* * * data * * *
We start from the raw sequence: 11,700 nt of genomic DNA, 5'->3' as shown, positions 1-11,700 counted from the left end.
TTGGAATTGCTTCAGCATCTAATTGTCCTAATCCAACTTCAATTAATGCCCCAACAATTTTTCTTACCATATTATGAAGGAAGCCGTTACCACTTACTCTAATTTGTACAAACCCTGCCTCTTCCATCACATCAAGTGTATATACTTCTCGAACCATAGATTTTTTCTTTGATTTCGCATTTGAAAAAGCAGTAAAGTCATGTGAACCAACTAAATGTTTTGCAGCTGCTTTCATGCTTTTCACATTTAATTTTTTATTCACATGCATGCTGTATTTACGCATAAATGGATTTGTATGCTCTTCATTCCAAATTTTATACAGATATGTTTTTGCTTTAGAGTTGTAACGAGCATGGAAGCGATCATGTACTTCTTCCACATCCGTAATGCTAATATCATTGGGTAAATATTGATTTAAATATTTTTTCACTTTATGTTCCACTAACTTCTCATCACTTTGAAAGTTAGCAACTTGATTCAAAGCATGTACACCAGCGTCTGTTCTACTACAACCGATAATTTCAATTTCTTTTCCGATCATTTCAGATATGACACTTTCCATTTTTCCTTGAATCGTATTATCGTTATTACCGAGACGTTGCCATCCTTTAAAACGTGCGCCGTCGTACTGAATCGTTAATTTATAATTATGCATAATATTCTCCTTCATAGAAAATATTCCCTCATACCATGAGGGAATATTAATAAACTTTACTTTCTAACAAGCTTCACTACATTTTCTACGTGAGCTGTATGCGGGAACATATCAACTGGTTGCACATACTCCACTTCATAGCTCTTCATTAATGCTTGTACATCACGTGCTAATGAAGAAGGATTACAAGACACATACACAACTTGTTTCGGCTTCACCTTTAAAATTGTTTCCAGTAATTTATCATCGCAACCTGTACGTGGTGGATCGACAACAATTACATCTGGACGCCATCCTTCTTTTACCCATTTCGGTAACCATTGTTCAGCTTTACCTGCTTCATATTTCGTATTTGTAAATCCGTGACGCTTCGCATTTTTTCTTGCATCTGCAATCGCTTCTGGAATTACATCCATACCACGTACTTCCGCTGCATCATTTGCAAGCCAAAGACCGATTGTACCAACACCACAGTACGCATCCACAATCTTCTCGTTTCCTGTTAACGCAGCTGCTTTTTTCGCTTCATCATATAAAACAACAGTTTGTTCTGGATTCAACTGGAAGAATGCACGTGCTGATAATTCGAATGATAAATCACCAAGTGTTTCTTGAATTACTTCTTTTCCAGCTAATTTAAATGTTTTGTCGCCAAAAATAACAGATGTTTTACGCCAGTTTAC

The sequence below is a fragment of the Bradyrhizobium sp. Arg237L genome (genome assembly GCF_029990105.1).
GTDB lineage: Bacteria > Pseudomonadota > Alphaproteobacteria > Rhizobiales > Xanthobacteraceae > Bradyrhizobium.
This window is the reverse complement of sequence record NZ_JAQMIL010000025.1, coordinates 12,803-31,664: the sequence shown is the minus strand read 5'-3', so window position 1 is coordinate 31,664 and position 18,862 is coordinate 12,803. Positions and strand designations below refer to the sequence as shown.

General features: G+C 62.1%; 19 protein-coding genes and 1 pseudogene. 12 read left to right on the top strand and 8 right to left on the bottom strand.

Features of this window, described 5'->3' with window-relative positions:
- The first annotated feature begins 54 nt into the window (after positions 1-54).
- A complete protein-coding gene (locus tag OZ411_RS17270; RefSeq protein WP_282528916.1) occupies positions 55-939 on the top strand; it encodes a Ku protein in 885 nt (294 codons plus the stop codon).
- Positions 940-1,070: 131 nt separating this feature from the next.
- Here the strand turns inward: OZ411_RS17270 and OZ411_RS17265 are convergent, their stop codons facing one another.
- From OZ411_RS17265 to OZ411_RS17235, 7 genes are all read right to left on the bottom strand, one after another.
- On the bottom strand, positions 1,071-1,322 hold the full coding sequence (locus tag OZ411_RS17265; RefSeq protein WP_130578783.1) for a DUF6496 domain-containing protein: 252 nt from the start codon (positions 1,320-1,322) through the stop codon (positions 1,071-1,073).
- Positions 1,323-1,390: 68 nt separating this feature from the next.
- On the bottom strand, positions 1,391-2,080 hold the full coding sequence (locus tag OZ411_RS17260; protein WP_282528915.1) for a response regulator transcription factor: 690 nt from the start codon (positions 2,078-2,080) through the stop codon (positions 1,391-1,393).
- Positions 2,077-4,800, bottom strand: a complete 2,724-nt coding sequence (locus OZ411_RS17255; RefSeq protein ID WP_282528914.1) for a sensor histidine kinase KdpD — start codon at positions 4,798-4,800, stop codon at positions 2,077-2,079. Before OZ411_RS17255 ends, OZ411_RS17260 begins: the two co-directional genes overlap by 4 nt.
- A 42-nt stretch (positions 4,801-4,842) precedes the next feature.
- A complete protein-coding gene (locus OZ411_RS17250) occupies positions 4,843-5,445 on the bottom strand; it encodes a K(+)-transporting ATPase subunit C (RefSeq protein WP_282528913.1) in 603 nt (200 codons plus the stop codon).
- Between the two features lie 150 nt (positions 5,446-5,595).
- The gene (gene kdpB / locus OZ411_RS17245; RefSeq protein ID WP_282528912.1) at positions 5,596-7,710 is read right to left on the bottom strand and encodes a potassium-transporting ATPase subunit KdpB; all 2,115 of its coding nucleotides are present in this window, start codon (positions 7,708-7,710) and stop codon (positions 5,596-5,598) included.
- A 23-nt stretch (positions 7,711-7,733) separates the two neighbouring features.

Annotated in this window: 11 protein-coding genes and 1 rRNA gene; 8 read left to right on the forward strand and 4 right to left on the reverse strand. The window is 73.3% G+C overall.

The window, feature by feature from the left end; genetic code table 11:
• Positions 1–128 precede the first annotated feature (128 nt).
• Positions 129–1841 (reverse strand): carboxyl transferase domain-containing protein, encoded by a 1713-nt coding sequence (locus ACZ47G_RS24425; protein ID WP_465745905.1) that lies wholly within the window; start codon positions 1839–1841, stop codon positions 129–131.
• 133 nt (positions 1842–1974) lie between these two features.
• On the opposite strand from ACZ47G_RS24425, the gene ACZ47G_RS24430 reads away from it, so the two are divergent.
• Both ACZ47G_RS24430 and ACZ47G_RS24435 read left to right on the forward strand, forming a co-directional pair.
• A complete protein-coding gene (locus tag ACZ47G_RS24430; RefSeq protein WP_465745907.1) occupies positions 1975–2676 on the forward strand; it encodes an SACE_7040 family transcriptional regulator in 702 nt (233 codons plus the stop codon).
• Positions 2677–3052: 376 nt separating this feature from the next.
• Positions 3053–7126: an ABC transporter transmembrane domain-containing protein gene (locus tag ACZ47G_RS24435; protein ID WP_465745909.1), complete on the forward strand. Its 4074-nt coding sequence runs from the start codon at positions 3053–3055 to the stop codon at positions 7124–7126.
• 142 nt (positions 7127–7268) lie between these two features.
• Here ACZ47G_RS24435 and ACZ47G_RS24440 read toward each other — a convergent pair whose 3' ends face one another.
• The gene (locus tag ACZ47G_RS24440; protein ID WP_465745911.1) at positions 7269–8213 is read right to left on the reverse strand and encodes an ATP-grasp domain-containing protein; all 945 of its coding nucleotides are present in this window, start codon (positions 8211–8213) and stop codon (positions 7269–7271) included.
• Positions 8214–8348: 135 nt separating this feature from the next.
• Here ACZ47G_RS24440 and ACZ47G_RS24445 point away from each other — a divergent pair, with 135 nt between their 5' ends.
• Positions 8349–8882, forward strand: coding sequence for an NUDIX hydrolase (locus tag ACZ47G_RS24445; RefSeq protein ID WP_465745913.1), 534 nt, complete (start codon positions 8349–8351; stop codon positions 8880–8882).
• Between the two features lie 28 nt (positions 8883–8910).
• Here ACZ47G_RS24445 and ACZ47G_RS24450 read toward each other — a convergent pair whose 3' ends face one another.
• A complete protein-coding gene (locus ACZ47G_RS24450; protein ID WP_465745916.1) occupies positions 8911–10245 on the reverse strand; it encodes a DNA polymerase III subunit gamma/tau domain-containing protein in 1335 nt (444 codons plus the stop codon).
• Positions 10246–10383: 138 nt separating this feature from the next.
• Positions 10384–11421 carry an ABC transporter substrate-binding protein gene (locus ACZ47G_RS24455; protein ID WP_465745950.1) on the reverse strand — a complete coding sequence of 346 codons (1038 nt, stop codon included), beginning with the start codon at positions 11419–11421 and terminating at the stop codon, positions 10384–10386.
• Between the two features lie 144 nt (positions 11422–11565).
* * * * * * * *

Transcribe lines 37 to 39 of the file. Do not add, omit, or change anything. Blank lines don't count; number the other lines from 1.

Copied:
• Positions 8349–8882, forward strand: coding sequence for an NUDIX hydrolase (locus tag ACZ47G_RS24445; RefSeq protein ID WP_465745913.1), 534 nt, complete (start codon positions 8349–8351; stop codon positions 8880–8882).
• Between the two features lie 28 nt (positions 8883–8910).
• Here ACZ47G_RS24445 and ACZ47G_RS24450 read toward each other — a convergent pair whose 3' ends face one another.